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'Russian Propaganda Kills,' Nemtsov's Daughter Says

  • Farangis Najibullah

Zhanna Nemtsova, the daughter of late Russian opposition leader Boris Nemtsov, appears on a TV talkshow on German broadcaster ARD in March.

Zhanna Nemtsova, the daughter of late Russian opposition leader Boris Nemtsov, appears on a TV talkshow on German broadcaster ARD in March.

The eldest daughter of slain Kremlin critic Boris Nemtsov has stepped up her criticism of the Russian state media, drawing a parallel with Nazi propagandists and accusing national TV channels of "sowing hatred" that leads to deadly violence.

"Russian propaganda kills," Zhanna Nemtsova wrote in article published by the Russian daily Vedomosti on June 9. "It not only kills reason and common sense, it literally kills."

Nemtsova, 31, recently left Russia, and supporters have said she does not know when she might return. She told RFE/RL last week that she has received many threatening messages on social media since her father was shot dead near the Kremlin on February 27, and does not feel safe in Russia.

In the Vedomosti article, Nemtsova said state media share the blame for the killing of her father, a liberal former deputy prime minister, lawmaker, and regional governor who had become one of President Vladimir Putin's most prominent and vocal critics.

Nemtsov's killing was "political revenge" for which state TV executives "who for many years have been methodically inciting hatred toward him and other opposition leaders, portraying them as 'national traitors,' bear personal responsibility," she said.

Nemtsova likened Russian state propaganda to media rhetoric in Nazi Germany and genocide-era Rwanda, pointing to the role state media played during the 1994 mass killings in the African country.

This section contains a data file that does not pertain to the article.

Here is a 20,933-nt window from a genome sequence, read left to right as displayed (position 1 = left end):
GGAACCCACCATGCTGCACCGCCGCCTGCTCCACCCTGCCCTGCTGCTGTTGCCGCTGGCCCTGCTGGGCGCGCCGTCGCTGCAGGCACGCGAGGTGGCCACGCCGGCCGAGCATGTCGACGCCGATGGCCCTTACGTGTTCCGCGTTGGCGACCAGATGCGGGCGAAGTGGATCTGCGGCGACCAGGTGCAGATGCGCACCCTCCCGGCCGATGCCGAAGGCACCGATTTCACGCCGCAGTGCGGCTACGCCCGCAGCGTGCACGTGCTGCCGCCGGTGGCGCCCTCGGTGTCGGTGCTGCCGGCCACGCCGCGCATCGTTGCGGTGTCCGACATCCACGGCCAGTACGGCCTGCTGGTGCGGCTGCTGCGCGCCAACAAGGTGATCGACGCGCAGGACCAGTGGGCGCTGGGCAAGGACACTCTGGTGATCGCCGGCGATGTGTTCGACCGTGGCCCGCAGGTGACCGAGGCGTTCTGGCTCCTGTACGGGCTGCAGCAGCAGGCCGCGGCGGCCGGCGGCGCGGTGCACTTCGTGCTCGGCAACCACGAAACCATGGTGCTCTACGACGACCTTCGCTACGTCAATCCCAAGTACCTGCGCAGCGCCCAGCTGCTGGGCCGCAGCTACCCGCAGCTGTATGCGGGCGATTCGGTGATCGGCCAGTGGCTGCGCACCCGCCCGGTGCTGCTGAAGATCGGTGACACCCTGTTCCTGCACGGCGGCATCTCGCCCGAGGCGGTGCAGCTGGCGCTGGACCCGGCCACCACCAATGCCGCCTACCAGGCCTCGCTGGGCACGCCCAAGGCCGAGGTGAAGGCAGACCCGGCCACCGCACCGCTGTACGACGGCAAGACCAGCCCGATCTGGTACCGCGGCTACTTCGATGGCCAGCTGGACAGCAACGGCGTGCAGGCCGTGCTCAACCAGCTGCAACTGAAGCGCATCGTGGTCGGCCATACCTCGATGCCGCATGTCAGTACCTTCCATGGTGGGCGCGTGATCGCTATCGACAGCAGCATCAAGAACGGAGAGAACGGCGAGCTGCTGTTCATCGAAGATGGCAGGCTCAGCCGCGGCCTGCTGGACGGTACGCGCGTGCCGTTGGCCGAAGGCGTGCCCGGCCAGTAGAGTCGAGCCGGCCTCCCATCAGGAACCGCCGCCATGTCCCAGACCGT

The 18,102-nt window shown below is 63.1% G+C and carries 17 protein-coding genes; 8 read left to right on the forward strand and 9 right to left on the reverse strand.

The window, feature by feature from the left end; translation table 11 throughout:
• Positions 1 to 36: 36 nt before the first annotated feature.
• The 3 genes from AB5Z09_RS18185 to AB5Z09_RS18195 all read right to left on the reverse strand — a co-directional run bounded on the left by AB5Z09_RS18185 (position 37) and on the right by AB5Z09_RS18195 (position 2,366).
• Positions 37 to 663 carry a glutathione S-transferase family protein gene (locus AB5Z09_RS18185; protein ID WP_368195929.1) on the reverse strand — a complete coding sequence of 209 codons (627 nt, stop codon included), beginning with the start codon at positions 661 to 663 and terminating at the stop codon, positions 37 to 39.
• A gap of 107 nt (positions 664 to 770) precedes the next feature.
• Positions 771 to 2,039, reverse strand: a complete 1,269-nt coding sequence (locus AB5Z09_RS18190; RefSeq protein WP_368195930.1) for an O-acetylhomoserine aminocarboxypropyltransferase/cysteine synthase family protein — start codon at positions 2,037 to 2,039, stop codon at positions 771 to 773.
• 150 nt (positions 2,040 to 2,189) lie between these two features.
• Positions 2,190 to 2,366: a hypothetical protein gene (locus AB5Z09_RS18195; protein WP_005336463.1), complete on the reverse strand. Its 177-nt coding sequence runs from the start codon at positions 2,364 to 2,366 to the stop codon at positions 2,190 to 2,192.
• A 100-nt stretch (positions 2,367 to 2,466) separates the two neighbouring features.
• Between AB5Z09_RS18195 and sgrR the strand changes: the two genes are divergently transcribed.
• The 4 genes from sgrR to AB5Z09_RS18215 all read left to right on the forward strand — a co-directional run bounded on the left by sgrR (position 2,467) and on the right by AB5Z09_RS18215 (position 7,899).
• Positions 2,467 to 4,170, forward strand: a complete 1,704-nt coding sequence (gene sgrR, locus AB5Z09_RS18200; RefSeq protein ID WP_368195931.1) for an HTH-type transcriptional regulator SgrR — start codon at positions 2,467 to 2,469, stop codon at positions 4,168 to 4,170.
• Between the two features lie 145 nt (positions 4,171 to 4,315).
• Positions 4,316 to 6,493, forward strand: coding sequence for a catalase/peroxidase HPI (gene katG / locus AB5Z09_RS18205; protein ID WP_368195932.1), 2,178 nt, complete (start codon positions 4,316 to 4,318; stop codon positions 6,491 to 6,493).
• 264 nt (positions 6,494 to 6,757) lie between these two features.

She said "a similar state-run campaign of mass brainwashing" has been taking place in Russia in recent years, playing one part of the population off against another.

"Putin's information machine -- similar to those in Nazi Germany and Rwanda -- is using criminal methods of propaganda, and sowing hatred which generates violence and terror," Nemtsova wrote.

"Instead of the Tutsis they target liberals, opposition figures, the West, the 'Kyiv junta,' while 'Russian patriots' play the role of the Hutus," she said, referringto the ethnic group whose members were largely responsible for the killing of some hundreds of thousands of Tutsis in Rwanda.

The 'Kyiv junta' is a term Russian media have used to describe the pro-Western leaders who came to power following the ouster of Moscow-backed Ukrainian President Viktor Yanukovych in February 2014.

Nemtsov vocally opposed Russian involvement in the war that broke out in between government forces and pro-Russian separatists in eastern Ukraine after Yanukovych fled to Russia, and had been working on a report documenting the deaths of Russian soldiers there when he was killed.

Zhanna Nemtsova has joined a push for Western governments to impose sanctions on high-ranking Russian media managers and journalists who allies of the slain politician say are guilty of inciting hatred in Russian society.

Nemtsova recently handed Polish leaders a "Nemtsov list" of such media figures. The list of eight includes Dmitry Kiselyov, the head of the state-owned media organization Rossia Segodnya; Oleg Dobrodeyev, director of state broadcaster VGTRK; and Aleksei Pushkov, a television presenter and lawmaker.

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